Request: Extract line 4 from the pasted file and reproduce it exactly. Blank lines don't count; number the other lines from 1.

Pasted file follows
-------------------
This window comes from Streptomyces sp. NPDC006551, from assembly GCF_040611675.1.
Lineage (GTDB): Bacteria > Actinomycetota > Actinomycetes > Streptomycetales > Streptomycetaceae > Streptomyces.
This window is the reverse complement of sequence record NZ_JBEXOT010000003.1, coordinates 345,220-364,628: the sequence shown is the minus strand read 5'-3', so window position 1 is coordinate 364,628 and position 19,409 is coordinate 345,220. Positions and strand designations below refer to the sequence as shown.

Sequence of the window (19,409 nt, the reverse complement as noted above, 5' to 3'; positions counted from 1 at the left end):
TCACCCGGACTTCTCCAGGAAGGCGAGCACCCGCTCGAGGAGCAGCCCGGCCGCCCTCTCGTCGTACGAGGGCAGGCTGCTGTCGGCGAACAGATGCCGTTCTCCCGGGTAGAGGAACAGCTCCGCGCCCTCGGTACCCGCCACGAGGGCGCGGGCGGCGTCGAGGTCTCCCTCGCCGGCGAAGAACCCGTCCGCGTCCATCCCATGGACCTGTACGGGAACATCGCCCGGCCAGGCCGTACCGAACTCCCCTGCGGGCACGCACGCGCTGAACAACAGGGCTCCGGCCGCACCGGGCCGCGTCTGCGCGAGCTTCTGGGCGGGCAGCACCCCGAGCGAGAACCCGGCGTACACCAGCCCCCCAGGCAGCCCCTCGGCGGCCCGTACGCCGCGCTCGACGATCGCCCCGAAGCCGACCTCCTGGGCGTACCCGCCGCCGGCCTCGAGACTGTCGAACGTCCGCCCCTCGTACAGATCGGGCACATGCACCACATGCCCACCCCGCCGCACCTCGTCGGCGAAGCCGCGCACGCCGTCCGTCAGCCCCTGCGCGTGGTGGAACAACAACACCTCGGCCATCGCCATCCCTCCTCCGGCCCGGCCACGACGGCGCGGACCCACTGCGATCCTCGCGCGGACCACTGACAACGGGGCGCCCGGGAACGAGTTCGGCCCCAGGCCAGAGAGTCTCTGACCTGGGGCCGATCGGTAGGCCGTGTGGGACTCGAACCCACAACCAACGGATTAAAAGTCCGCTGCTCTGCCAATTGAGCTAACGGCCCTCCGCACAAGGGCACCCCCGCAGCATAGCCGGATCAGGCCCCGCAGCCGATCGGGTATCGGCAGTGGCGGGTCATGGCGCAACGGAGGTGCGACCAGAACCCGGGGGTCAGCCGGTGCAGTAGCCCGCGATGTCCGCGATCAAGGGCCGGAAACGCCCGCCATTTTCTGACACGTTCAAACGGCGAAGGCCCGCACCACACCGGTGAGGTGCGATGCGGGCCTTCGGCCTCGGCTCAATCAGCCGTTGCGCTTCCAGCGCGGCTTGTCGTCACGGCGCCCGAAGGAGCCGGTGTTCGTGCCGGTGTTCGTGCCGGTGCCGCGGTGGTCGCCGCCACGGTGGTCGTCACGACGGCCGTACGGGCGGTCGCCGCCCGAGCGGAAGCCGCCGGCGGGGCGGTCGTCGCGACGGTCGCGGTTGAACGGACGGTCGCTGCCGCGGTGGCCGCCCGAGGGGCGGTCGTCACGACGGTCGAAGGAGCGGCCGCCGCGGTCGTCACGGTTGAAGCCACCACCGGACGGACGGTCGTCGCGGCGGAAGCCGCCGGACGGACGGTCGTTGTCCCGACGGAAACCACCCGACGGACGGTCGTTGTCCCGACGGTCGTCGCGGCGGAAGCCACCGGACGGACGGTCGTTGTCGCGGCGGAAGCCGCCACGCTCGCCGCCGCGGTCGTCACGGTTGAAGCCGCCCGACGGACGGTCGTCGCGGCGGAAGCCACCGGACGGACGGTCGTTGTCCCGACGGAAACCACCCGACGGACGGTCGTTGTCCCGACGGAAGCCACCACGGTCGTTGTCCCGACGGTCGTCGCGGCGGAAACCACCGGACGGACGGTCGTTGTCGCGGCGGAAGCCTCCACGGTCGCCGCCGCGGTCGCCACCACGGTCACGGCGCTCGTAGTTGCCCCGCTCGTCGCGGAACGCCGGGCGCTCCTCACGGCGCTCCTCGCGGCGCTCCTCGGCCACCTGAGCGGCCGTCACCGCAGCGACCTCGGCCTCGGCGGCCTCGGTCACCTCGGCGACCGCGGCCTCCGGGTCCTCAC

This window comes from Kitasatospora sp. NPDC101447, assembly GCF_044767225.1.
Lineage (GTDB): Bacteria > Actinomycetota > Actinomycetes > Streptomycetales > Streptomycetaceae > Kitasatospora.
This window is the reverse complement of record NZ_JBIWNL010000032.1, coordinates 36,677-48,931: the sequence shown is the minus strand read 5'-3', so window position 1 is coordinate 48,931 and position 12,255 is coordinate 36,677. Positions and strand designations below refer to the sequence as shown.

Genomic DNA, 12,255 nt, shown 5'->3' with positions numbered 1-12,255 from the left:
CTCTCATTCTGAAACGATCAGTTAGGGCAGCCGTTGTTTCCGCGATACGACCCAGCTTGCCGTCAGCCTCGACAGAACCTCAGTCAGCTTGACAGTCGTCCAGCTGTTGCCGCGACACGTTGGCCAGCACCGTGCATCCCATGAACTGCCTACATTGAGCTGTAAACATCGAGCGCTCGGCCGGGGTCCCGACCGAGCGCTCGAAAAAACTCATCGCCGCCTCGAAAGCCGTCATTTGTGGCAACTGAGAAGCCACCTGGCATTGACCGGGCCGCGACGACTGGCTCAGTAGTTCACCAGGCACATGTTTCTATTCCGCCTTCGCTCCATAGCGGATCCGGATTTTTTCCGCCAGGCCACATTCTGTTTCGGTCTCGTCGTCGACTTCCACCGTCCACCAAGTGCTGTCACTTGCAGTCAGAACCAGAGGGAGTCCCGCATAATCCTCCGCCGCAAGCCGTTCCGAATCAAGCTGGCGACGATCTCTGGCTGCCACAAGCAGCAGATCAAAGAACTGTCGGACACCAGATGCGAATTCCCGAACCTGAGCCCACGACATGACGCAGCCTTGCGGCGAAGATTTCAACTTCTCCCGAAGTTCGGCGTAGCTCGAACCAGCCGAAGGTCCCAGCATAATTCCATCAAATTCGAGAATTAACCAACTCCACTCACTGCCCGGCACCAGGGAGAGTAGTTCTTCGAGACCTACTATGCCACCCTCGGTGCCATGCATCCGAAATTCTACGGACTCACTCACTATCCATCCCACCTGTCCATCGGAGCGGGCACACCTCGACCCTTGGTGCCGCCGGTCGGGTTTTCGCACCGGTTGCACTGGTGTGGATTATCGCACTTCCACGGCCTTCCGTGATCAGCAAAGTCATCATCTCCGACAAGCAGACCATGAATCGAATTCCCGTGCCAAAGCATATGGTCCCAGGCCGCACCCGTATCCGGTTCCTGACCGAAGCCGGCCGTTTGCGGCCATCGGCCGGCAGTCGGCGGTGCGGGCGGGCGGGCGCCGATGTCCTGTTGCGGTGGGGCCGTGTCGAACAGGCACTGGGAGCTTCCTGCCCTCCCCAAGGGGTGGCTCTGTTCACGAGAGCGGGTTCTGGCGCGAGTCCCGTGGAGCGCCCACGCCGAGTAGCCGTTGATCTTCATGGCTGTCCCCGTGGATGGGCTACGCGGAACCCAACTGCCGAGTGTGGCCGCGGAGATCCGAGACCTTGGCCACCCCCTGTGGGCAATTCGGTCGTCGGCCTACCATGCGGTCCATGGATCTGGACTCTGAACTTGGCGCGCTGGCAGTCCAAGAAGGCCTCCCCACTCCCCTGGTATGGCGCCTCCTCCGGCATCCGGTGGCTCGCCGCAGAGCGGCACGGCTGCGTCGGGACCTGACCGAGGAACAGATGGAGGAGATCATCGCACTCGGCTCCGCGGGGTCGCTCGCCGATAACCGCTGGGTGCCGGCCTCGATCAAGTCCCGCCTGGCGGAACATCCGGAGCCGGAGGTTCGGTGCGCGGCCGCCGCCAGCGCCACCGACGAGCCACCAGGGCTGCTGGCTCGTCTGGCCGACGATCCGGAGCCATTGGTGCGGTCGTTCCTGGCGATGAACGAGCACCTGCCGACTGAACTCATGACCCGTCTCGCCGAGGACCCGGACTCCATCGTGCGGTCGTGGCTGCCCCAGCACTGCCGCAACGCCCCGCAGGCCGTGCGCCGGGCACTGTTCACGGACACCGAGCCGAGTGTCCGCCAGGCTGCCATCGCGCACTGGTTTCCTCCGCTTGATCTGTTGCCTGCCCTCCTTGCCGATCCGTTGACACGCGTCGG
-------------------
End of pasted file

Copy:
Sequence of the window (19,409 nt, the reverse complement as noted above, 5' to 3'; positions counted from 1 at the left end):